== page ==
Martyn Myer AO of the leading Melbourne retail family is pleased to announce Wanaka-based artist Martin Hill and his partner, Philippa Jones, as winners of the first annual Kenneth Myer Artist’s/Writer’s Retreat.
Martin Hill and Philippa Jones, celebrated for their striking environmental sculptures and photographs, will be based at Whare Kea Chalet over the next week through to Tuesday, 2 October, and for a further 10 days in December.
Dramatically situated high in New Zealand’s Southern Alps, at 1750 metres on the north side of Dragonfly Peak, the luxurious chalet is a 20-minute helicopter flight from Martyn and Louise Myer’s Whare Kea Lodge on the banks of Lake Wanaka.
Martyn Myer established the retreat to mark the 20th anniversary of the passing of his father, Kenneth Myer, who was long involved in the visual and performing arts. He was chairman of the Victorian Arts Centre Trust for three decades, and a board member of the Art Gallery of New South Wales for a number of years. As with the present generation of his family, he had a great affinity with the mountains and was an enthusiastic trout fisherman.
“The retreat provides a writer, poet, visual artist, photographer or composer with the opportunity to step away from their day-to-day lives,” says Martyn Myer. “We hope the remoteness of the chalet may provide stimulation for creative thinking. The work they carry out does not have to be directly related to where they are, or in fact the location may be part of the inspiration and what they do.
“The chalet has astounding views westward to Mount Aspiring’s tumbling glaciers, and north-east to Mount Cook, which is visible on the horizon,” says Martyn Myer.*
Artists Hill and Jones were chosen as the winners of the first retreat following a careful review of entrants and their work by an assessing panel.
“We were familiar with the works of well-known artist Andy Goldsworthy, who does a lot of environmental sculpture,” says Myer. “Martin Hill is in a similar vein, and I like that form of sculpture very well, being engaged with the landscape and making something creative and artistic out of it.”
When Myer discovered the work of Hill at Gallery 33 in Wanaka, he was struck by the philosophy behind it. Hence, when it came to the retreat project, Myer wished for him to consider it. “His environmental sculptures tie in with what we are doing here, based on themes around the environment and sustainability.”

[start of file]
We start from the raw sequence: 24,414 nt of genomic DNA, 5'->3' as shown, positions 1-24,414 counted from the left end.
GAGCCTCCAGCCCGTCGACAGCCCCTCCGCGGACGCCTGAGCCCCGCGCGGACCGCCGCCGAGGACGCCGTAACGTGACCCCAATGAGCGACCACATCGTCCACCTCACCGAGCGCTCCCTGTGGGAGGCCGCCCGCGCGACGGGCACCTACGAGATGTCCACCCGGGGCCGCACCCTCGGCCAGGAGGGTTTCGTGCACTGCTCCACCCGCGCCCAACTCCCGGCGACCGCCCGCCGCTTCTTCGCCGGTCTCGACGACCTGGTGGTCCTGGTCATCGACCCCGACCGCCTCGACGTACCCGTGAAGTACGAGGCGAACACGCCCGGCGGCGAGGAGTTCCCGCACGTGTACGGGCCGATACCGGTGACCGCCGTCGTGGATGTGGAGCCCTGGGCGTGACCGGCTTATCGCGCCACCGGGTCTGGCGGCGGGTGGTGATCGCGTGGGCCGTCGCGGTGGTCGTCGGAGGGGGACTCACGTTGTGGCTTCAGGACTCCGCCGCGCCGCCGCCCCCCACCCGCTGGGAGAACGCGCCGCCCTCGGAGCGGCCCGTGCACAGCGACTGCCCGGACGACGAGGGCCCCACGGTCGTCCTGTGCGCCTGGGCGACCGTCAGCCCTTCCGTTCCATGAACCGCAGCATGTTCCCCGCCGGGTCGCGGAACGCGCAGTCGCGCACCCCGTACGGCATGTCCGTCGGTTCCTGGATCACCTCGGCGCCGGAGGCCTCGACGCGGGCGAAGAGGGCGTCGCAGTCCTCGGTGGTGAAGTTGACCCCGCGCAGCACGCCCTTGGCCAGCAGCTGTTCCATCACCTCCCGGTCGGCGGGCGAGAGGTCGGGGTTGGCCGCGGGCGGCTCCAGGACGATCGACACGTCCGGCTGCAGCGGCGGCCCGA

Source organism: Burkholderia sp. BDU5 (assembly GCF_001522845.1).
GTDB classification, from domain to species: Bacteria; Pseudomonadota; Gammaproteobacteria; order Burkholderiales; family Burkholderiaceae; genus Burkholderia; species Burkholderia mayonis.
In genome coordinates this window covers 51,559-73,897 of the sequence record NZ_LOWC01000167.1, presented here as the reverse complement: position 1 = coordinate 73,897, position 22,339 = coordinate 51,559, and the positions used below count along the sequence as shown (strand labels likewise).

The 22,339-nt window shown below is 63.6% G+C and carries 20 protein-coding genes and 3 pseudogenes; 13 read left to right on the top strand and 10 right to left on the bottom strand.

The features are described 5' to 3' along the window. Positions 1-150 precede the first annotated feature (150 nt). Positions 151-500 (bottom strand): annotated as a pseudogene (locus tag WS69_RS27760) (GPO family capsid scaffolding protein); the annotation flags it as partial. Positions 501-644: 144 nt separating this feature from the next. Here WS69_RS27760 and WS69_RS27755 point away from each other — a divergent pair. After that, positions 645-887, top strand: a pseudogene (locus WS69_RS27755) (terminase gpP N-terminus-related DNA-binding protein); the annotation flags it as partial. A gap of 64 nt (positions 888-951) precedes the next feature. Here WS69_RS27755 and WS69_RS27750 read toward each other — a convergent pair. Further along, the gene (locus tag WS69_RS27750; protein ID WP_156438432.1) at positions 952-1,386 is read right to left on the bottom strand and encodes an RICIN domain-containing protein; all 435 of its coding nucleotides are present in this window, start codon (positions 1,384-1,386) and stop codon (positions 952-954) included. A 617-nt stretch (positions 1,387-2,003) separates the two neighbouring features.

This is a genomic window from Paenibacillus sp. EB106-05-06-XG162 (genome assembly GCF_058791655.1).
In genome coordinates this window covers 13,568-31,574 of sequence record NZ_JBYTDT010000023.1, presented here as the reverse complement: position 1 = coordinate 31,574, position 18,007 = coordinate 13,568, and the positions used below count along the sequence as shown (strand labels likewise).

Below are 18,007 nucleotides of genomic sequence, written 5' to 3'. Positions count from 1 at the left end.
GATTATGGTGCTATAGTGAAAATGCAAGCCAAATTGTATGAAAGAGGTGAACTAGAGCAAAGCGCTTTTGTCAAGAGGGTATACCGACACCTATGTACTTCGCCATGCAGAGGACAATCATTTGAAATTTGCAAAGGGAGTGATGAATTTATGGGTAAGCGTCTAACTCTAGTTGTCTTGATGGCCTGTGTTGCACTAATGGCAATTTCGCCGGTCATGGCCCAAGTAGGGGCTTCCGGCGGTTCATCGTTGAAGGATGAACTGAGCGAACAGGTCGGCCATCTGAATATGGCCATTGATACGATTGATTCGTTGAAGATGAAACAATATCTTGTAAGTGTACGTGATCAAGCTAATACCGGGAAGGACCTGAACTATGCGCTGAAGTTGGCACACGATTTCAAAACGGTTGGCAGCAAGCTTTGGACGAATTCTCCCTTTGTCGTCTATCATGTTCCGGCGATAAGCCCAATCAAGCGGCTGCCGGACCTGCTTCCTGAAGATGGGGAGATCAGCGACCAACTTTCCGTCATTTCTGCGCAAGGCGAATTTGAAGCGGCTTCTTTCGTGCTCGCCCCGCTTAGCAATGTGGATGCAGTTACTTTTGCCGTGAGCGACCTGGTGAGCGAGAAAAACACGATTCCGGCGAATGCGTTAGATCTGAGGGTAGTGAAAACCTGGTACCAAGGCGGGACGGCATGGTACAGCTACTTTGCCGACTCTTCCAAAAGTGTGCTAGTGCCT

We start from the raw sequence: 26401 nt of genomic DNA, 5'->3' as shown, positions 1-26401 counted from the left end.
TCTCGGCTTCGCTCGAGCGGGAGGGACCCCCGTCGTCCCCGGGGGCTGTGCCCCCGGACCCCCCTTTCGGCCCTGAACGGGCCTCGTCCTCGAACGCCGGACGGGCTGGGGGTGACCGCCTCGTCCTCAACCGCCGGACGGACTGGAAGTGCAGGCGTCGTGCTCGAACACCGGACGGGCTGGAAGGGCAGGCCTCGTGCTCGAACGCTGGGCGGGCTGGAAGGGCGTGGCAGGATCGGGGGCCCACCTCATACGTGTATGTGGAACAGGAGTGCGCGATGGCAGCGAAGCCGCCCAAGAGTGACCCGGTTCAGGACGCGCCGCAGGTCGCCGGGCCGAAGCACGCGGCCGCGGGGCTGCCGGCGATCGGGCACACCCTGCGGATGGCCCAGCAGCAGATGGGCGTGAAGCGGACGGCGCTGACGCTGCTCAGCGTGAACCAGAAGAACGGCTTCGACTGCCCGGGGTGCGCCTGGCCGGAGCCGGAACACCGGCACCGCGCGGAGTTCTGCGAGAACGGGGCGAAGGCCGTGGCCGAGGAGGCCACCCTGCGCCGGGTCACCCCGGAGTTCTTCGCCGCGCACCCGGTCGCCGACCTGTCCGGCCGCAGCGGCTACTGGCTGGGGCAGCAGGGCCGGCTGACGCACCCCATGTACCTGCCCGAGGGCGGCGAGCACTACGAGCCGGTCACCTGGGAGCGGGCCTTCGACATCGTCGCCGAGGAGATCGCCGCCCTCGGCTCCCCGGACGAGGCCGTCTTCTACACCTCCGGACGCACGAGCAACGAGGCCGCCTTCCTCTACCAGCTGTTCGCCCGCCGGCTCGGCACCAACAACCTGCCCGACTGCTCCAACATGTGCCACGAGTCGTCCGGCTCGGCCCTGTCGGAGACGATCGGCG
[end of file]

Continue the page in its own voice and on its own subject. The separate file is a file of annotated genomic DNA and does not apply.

Both mountaineers and locals, Hill and Jones will take up the residency offer over two occasions, one in September in cooler conditions, allowing for snow and ice sculptures, and a second in December, in the height of summer. “This will mean a lovely contrast in the work and exhibition they create,” says Myer.
Hill has now unveiled the scope of the project, with the inspiration coming directly from Whare Kea Chalet. In collaboration with Jones, he is planning a series of ephemeral and permanent sculptures, works on paper, photographic works, and video, under the concept name Watershed.
“In the Watershed project I will explore the alpine environment and nature’s law that governs it,” says Hill.
“The body of work we create will be more diverse than we have previously made, incorporating new ideas and mediums. The intention is to make new kinds of works about the relationship between human systems and the water cycle. Alpine snow and ice is integral to the earth’s water system. For example, the Himalayan ice feeds the river systems of India and Pakistan and their populations are dependent on their flow for survival. Climate change is affecting the water patterns of the world.
“Watershed has other meanings for me: not only is humanity at a watershed in terms of ecological and social sustainability, but I also am at a watershed in that I am looking at new ways to approach the issues that my work has always been about.”
Hill’s primary practice over the past 20 years has been to use naturally occurring materials to create ephemeral sculptures to convey the cyclical movement of matter through different ecosystems.
“Philippa and I often go into the alpine wilderness on foot, carrying everything we need to survive and work for several days. This marvellous opportunity of the retreat offers us a chance to spend a significant time exploring and working in the natural environment at altitude, while having the protection of a beautiful luxury base,” says Hill.
The generous retreat prize includes a fully catered stay at Whare Kea Chalet from 10 to 20 days, with a mountain guide for support for the first two days, plus return helicopter transfers and a weekly helicopter to bring supplies.
Criteria for the retreat specifies that the winner should be a accompanied by a partner, that both should have relevant mountain experience, whether tramping, mountaineering or off-piste skiing, and that one of the duo blogs on Whare Kea’s website every other day. The Myers have requested that work ultimately published or exhibited features acknowledgment of the Kenneth Myer Retreat and the support of the Louise and Martyn Myer Foundation, as well as Whare Kea Lodge and Chalet.
* Quote from Martyn and Louise Myer’s book, Wanaka: Earth to Heaven at Whare Kea by Michal McKay, with photographs by Kieran Scott. Published by Godwit, an imprint of Random House New Zealand. Around $65, at leading bookstores in Sydney, including Lesley McKay’s Bookshop, Woollahra, and in Melbourne at My Bookshop by Corrie Perkin, Hawksburn, and at select Myer stores in both cities.